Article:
Don't mind me. I'm just sitting here still waiting for our first real snow storm. Until then, I'm stocking up on winter cocktail recipes. I have my favorite Chartreuse Hot Chocolate and Hot Toddy recipes. Now, it's time for a classic twist.
The Negroni is one of my favorite cocktails that I don't have a lot. I'm afraid that if I order it all the time, I'll grow tired of it and it'll stop being a favorite. Recently I decided to revisit my old friend and it was just as good as the first time. But I always associate the Negroni with spring. Possibly because of its use of gin and it's bright flavor. So, I felt it was time to "winterize" my Negroni.
I love infusing spirits with baking spices. But I couldn't bring myself to infuse my gin with cinnamon and cloves. How often was I going to use this spiced infused gin? So, naturally, my brain turned to the vermouth. I could infuse sweet vermouth with baking spices, I thought. Then it dawned on me that what I really wanted was a Mulled Wine.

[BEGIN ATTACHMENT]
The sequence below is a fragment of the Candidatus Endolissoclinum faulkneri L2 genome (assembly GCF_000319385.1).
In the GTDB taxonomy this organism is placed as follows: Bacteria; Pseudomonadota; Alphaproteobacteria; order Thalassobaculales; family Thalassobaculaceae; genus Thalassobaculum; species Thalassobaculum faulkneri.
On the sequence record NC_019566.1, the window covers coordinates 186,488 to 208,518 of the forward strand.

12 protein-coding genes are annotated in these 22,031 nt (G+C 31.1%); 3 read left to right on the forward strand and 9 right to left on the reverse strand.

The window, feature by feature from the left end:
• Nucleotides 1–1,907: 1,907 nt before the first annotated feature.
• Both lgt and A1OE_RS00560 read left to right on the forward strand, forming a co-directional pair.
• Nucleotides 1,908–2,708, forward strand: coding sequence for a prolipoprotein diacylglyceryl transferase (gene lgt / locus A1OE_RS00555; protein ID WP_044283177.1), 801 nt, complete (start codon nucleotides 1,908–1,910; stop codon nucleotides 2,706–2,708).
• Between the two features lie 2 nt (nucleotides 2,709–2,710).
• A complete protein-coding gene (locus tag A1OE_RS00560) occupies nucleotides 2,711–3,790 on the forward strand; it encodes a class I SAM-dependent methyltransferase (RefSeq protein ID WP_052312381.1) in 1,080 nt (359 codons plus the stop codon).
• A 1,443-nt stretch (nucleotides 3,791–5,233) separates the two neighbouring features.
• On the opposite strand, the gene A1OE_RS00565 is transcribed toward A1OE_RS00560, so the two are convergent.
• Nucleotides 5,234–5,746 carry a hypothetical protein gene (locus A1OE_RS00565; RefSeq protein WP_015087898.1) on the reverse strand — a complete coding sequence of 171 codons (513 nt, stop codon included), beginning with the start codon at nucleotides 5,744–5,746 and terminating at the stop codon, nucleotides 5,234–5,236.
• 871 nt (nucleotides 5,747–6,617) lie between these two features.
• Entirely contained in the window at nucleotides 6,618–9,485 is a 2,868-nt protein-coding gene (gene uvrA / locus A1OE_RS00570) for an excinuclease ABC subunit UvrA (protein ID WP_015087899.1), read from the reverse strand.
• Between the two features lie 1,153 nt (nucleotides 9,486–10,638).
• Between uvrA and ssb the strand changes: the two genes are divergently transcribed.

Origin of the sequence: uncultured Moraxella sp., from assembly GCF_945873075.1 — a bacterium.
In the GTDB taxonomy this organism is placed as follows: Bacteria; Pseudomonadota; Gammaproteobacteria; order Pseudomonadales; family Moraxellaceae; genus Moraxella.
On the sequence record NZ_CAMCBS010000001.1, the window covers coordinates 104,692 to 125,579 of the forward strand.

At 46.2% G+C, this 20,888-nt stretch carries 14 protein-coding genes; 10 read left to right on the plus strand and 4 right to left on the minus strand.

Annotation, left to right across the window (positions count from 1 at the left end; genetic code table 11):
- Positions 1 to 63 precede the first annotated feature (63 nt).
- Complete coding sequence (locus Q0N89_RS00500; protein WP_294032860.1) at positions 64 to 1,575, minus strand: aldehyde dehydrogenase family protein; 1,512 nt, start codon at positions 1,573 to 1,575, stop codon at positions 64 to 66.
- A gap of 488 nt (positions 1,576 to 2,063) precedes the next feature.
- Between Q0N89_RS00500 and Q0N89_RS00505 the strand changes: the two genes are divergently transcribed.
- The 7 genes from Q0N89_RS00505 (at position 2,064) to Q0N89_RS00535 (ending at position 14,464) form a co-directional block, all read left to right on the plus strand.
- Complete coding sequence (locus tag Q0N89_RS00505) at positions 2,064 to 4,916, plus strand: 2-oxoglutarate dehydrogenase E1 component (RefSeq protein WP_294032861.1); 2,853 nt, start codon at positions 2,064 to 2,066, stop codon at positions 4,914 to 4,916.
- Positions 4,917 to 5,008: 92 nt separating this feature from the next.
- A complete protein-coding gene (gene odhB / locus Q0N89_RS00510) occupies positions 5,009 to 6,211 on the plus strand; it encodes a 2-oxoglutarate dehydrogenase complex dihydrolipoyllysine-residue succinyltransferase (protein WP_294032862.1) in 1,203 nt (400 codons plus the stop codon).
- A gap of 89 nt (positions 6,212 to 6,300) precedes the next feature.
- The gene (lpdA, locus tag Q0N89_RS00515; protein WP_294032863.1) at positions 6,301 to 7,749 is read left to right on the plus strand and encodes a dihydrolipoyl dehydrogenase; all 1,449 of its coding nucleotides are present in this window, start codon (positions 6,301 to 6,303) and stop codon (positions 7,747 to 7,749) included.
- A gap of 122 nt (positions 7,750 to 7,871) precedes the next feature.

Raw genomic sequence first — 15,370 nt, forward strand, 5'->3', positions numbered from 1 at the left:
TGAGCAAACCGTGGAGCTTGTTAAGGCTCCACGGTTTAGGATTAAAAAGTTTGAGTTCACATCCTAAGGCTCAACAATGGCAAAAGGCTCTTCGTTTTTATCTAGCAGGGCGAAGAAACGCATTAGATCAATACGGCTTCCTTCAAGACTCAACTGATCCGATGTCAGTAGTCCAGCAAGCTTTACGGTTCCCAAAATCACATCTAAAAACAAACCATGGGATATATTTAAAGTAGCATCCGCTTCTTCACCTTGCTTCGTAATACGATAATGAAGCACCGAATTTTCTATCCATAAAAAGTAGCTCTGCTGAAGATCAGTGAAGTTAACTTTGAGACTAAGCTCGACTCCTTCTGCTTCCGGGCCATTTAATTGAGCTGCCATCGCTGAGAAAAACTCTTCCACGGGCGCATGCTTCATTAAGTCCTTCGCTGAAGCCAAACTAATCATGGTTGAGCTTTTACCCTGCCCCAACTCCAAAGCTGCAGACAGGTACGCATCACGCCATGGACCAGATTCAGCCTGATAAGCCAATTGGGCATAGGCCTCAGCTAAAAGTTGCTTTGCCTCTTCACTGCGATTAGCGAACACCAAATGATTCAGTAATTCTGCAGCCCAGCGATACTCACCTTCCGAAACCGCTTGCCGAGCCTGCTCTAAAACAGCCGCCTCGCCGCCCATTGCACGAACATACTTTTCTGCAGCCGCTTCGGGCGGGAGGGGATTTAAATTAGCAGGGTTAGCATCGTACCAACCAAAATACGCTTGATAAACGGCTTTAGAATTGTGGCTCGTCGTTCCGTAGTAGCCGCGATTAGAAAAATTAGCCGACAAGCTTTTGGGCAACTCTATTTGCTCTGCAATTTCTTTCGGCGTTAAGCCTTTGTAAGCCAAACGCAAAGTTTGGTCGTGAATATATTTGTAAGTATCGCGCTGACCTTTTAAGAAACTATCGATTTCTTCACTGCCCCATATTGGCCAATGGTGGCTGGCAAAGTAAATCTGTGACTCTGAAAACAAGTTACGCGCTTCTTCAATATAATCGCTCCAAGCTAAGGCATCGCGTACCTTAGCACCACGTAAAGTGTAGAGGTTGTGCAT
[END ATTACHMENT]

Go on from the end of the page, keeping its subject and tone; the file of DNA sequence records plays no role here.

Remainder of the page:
QUICK & EASY MULLED WINE
I love how simple and delicious this mulled wine is and couldn't wait to try it in my Winter Negroni. As for my choice of gin. I made sure to avoid any overly floral gins. I didn't want the floral flavors to compete with the baking spices. I've tried this recipe several times and found that a citrus forward gin like the Scottish Caorunn or a simple gin like Bar Hill works best.
If you're familiar with the Negroni recipe you may also notice, that my recipe isn't in equal parts. That's due to the oranges I infused in my mulled wine. I found that taking the Campari down a step resulted in a more well-rounded cocktail. Whereas, keeping the Campari at one ounce made the cocktail slightly too bitter. Could I have gone back and omitted the oranges from my mulled wine? Yes. But I like my Mulled Wine a lot and I didn't want to tamper with it.
1 oz. Gin
1 oz. Mulled Wine
3/4 oz. Campari
In a mixing glass, combine ingredients with ice.
So that's my Winter Negroni. I'm crossing my fingers for a snow day. How awesome would that Winter Negroni look tucked into a bed of snow?